Also in the mix was Dorudon, the forerunner of baleen whales, with its baleen plates in place of teeth, comb-like structures to filter krill, and an aerodynamic skull. Between 56 and 34 million years ago, during the Eocene Epoch, baleen whales diversified into various forms. These creatures became the ancestors of what we know today as minke, humpback, and gray whales.

Finally, around 25 million years ago, the blue whale appeared. Representing the pinnacle of baleen whale evolution, Balaenoptera musculus became the largest animal to grace the planet with its presence. Its body dwarfs massive land animals, including elephants and giraffes. To put its size into perspective, imagine a creature so massive that its tongue alone outweighs an elephant. Its heart, the largest of any known animal, pumps blood with the force of a fire engine. Its lungs hold up to 200 cubic meters of air, allowing it to dive far beyond human ability in search of krill.

These features, along with incredibly strong tail flues, dense bones, and a thick layer of fat, elevate the blue whale’s size above the largest known dinosaurs.

Evolutionary Insight

Blue Whale (balaenoptera musculus), Mirissa, Sri Lanka, Indian Ocean
Blue whale (Balaenoptera musculus), Mirissa, Sri Lanka, Indian Ocean.

The evolution of whale size still fascinates scientists and marine enthusiasts alike. Several interrelated factors drove this transformation, with the most significant influence being food availability. As blue whales evolved with the times, they adapted to filter-feeding. This feeding method allows whales to consume massive quantities of krill and plankton from vast amounts of water. A single gulp of this water allows a blue whale to consume liquid equivalent to up to 160% of their body volume and up to 500,000 calories. The vast world oceans provided abundant food, allowing whales to grow to immense sizes.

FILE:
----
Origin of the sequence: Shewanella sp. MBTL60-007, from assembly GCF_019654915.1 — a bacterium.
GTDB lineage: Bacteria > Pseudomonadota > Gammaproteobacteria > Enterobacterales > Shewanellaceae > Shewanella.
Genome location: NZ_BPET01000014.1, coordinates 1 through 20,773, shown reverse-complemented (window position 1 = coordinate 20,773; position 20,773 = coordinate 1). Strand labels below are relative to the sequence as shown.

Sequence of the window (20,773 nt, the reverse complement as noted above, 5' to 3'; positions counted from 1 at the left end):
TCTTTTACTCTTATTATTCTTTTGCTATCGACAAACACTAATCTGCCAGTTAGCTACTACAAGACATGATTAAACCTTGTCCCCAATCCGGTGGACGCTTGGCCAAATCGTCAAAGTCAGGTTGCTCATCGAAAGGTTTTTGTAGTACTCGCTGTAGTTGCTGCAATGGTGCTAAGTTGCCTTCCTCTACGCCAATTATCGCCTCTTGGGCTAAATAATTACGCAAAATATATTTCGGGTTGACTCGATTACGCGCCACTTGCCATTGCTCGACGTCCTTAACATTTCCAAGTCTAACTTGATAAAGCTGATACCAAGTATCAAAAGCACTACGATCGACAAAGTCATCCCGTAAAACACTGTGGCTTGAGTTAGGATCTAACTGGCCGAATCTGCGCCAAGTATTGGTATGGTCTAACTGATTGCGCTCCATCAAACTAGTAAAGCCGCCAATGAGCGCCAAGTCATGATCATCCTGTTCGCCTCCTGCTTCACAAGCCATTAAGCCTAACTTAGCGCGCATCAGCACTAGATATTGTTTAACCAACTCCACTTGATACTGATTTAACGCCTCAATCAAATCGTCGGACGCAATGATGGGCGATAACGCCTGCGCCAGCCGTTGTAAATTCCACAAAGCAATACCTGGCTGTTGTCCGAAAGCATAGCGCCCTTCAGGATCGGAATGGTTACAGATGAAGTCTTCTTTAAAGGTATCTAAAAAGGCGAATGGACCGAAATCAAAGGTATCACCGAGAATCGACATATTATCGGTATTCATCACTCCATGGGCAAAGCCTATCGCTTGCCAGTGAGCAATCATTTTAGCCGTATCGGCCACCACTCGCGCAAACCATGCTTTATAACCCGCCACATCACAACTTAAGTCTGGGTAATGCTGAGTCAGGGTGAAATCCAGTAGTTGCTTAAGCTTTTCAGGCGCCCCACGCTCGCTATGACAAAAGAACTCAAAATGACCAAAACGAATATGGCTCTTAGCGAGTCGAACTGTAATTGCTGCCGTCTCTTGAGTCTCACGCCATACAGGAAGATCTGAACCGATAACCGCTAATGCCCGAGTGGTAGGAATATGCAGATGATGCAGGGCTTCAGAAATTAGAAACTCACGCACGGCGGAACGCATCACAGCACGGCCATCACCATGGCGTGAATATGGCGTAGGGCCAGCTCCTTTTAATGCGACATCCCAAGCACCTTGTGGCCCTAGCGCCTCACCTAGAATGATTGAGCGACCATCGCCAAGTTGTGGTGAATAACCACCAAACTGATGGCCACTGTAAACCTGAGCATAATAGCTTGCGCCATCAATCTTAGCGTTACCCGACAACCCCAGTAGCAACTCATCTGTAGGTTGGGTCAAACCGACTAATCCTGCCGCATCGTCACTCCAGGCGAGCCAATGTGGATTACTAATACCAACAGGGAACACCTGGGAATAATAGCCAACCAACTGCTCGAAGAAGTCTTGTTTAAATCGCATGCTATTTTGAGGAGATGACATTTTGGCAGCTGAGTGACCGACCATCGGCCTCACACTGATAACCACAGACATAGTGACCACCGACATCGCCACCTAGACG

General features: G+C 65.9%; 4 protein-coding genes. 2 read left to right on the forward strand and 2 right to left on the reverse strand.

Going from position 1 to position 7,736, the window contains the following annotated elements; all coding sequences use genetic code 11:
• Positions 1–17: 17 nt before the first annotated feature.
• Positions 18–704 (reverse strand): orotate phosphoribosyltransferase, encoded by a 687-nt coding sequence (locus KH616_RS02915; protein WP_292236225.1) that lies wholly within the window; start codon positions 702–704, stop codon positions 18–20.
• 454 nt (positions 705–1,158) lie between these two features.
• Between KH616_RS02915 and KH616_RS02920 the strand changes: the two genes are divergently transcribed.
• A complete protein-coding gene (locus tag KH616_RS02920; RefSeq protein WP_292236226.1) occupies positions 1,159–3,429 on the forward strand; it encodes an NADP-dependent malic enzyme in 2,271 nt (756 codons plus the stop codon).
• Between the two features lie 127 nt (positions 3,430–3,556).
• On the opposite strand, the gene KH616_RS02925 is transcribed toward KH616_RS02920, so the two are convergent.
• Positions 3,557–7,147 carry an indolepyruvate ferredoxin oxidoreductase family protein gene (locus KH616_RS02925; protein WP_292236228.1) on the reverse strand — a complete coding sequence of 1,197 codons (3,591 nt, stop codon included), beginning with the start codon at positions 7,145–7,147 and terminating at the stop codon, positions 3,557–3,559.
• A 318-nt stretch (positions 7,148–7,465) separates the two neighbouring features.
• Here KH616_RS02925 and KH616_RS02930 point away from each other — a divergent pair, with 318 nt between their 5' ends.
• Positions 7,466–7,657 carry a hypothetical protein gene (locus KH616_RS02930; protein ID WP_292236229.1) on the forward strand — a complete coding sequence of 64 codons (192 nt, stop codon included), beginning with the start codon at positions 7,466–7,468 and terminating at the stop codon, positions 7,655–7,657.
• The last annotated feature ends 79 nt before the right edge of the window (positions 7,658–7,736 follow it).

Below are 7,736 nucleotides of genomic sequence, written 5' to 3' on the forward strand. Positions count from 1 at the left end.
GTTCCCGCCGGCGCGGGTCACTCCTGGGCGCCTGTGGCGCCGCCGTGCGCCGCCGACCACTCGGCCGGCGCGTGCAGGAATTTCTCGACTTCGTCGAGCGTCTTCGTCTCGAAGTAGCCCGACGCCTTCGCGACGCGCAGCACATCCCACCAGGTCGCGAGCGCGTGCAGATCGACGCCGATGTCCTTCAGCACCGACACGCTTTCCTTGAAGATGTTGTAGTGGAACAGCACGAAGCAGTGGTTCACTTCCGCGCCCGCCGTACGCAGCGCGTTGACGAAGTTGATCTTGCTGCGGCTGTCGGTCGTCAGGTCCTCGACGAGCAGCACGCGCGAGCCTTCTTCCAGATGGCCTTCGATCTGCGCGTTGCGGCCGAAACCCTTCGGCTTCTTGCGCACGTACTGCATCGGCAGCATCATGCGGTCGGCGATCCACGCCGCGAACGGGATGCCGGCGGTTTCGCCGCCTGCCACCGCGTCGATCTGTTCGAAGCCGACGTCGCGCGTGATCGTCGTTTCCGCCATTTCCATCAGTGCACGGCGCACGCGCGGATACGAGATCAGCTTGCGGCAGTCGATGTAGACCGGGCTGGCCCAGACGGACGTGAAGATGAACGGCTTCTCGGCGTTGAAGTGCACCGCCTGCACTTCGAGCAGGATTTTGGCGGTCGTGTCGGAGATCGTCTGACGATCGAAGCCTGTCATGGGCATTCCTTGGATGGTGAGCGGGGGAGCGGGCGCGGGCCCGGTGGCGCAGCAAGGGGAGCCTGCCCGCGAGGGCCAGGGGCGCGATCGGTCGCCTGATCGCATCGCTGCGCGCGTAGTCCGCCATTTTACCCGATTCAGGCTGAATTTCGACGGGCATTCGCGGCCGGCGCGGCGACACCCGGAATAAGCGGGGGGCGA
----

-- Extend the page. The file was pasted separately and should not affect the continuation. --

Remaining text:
Moreover, the rate of organic matter production in the ocean plays a significant role in whale growth and distribution. The polar regions and upwelling zones in the global oceans support dense populations of whale prey.

Climate change also impacts whale distribution. As the global climate continues to warm, it causes shifts in ocean currents and weather patterns. As a result, krill populations are shifting, which affects whale populations. Some whale species are in decline, while others have adapted and are thriving in new environments.

Benefits Of Size For Whales

The size of a whale, including the blue whale, offers the mammal several advantages. Predators are less of a threat to them; they can store more energy and travel longer distances searching for food. Whale size also factors into communication. Low-frequency ethereal whale songs travel thousands of miles underwater, encouraging social interactions among whale pods and facilitating mating opportunities. 

Potential Rivals in Size

Argentinosaurus and Supersaurus are not the only size rivals for blue whales. Shonisaurus sikanniensis, an ichthyosaur that lived around 218 million years ago, is believed to have grown to lengths of 70 feet and weighed up to 80 metric tons. But, despite the impressive length, it is only an estimation from fragmentary fossils. The uncertainty about the ichthyosaur’s exact dimensions remains.